The new school will sit within the Bournside priority area and may not close the infamous ‘Leckhampton Corridor’

But my main objections are on grounds of biodiversity loss, landscape impact and the poor design of the school building. I also support Leckhampton with Warden Hill Parish Council’s strong opposition on air quality and traffic grounds.

Last year the county council voted to protect biodiversity in the county in a full council motion. But their own chief ecologist in his report to today’s committee says the application “could be refused on biodiversity grounds alone”. Another expert ecologist report to the committee todays predicts “net loss of habitat units down to -56.69%” even with parallel increases in hedgerows nearby and other mitigation measures without which the habitat loss would have been nearly total (-95%).

Hatherley Brook runs the entire length of the application site but is an important habitat for many species and would be seriously affected, including by floodlighting.

The reports catalogue a huge diversity of species on the site including at least 11 bird species and 10 bat species – both protected from habitat disturbance by law – with 9 trees lost if the application proceeds and 3o more affected, one hedgerow lost completely and others damaged and the important brook habitat that runs the length of the site infiltrated by floodlighting which could disturb hibernating bats when the floodlighting is used in winter, causing them to wake and starve.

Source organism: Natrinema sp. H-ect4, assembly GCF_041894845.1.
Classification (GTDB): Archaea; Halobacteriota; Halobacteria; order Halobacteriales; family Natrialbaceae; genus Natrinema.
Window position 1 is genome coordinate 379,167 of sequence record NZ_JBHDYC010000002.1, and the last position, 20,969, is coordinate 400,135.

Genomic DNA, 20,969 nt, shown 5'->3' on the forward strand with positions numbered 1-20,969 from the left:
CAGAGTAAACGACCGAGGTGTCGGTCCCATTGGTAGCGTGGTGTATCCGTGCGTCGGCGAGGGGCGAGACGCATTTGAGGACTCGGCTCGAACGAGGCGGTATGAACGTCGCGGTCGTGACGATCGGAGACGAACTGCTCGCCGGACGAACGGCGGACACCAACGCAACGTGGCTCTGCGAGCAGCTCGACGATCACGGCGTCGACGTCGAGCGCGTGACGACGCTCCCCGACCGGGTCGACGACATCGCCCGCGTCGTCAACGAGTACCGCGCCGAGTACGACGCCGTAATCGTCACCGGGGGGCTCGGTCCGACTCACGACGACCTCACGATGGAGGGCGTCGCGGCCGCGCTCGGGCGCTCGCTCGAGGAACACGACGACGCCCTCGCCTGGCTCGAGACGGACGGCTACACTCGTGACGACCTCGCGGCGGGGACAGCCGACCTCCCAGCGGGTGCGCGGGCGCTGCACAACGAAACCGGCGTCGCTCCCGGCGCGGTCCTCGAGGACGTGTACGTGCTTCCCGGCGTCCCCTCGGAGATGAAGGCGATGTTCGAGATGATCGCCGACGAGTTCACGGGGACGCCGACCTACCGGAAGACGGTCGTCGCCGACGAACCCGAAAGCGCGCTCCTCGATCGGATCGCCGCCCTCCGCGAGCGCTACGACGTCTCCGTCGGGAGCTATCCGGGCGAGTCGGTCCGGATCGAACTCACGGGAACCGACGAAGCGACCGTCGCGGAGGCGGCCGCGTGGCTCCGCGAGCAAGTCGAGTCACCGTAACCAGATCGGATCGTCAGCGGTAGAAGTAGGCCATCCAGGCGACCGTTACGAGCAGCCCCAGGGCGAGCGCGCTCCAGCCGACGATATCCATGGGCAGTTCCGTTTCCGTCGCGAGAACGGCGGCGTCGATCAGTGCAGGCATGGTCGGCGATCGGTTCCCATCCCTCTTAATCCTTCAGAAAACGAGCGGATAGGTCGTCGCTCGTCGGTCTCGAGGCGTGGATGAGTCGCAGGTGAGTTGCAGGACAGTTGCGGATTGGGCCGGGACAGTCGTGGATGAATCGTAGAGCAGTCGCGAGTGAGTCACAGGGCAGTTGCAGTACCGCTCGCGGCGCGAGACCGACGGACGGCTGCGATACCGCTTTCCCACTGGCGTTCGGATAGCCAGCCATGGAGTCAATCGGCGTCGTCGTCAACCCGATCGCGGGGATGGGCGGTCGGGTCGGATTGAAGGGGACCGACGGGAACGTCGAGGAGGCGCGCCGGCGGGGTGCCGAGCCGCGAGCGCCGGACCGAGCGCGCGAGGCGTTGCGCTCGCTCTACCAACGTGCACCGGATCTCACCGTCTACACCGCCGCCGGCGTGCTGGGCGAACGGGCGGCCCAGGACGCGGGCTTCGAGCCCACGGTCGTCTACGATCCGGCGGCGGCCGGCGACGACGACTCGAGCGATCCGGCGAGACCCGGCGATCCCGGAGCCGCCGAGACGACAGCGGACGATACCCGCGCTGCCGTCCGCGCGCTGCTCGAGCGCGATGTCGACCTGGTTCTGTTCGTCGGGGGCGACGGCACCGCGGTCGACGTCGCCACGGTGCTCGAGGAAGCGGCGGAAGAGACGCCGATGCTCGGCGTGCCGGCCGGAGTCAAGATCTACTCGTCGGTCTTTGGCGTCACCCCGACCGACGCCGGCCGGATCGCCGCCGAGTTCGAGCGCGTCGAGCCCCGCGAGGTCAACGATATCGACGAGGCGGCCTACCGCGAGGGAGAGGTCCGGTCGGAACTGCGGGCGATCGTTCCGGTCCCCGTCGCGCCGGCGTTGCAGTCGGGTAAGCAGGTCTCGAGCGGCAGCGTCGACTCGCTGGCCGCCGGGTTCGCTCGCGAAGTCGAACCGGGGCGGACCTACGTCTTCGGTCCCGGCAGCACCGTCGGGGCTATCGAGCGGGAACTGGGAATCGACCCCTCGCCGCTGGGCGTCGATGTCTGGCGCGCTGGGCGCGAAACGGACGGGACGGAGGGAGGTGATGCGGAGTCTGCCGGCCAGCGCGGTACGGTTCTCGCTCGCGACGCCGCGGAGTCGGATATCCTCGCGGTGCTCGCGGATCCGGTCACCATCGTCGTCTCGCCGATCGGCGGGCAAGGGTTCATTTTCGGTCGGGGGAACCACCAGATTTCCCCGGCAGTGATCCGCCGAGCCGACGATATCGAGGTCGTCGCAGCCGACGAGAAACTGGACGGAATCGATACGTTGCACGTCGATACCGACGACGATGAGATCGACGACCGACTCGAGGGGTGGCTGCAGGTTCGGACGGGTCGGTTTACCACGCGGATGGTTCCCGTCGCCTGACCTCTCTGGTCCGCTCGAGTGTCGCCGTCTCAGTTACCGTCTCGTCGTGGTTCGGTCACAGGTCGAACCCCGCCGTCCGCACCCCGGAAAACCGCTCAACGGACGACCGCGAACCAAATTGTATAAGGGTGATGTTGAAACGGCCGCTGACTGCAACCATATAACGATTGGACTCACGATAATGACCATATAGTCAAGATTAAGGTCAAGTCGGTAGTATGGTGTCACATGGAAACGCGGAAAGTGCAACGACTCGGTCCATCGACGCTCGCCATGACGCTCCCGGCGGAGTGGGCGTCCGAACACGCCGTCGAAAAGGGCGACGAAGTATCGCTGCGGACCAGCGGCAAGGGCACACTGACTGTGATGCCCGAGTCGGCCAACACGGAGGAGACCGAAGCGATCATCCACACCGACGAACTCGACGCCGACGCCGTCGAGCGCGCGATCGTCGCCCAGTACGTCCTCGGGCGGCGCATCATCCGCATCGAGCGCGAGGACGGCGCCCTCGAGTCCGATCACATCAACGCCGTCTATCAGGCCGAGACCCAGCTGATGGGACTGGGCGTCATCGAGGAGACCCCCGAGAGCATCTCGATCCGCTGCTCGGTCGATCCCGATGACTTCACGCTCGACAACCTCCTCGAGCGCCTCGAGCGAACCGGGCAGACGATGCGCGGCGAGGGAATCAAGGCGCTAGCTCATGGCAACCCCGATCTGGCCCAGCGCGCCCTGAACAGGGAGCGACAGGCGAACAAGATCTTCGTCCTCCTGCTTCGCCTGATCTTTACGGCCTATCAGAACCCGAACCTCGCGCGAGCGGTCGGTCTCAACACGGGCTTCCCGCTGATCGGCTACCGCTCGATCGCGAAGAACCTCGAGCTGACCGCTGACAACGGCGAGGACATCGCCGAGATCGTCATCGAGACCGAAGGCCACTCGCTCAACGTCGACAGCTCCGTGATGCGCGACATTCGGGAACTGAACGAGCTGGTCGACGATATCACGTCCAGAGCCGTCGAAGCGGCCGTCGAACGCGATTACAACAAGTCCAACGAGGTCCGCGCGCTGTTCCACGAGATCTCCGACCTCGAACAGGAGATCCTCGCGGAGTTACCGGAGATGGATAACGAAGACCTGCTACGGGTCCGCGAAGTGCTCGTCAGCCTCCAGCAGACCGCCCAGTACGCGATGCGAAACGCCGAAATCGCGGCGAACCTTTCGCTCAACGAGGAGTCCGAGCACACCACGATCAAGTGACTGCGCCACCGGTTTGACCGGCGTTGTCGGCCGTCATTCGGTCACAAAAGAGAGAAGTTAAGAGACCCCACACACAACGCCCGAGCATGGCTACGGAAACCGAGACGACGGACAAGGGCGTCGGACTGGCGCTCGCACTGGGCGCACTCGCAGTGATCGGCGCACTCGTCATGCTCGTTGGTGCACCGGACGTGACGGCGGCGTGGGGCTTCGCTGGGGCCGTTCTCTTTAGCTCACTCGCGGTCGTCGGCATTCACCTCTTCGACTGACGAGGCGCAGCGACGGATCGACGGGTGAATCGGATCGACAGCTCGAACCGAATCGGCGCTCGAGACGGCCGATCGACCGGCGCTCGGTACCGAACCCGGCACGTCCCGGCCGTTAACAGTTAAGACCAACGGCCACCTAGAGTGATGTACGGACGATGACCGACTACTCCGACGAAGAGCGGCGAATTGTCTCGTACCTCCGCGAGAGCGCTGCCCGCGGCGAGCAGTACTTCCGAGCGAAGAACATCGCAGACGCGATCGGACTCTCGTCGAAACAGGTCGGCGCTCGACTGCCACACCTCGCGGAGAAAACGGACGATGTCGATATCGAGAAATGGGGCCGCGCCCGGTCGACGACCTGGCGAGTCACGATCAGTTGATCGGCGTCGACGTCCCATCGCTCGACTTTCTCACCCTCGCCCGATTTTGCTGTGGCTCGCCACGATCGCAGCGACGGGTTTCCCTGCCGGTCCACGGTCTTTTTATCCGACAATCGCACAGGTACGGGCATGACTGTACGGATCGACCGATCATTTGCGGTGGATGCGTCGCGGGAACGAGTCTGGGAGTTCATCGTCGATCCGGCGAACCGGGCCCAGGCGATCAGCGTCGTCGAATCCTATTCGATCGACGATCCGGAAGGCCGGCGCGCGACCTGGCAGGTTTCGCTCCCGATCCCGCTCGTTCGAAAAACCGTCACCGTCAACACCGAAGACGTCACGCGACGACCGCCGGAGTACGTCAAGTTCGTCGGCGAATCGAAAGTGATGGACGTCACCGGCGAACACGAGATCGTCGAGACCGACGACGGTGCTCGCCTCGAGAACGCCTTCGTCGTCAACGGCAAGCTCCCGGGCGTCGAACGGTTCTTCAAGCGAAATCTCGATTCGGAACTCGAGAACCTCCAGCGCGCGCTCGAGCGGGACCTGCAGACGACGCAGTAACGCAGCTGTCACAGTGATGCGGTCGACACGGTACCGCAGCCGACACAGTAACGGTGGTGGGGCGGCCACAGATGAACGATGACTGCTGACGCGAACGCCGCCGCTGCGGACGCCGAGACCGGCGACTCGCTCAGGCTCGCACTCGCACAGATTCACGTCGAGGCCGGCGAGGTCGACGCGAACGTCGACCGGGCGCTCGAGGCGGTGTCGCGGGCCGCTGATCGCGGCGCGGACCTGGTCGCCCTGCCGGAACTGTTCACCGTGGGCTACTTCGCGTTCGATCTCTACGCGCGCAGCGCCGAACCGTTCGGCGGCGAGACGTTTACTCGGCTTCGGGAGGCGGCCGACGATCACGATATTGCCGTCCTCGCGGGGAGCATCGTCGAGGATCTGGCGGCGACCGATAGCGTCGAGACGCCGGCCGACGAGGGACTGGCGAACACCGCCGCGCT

The south of the application site and the brookline running its whole length was given the highest possible rating for landscape sensitivity during the recent Joint Core Strategy (JCS) planning process..

Turning to landscape sensitivity, this is something that has been highlighted by successive Planning Inspectors and reports over decades, agreeing to protection for the Leckhampton fields area’s “special historical, landscape and amenity value” and “attractive pastoral character.. linked strongly into the landscape of the AONB”. In 2012 the Gloucester, Cheltenham & Tewkesbury Joint Core Strategy (JCS) landscape report considered the area a “valuable landscape resource” with ”a good brookline and associated tree cover” and gave parts of the application site the highest category of landscape and visual sensitivity. Many local and national planning policies instruct planning authorities to protect valued landscapes but this application and design does not do that, placing a huge “office block’ design into this sensitive local landscape.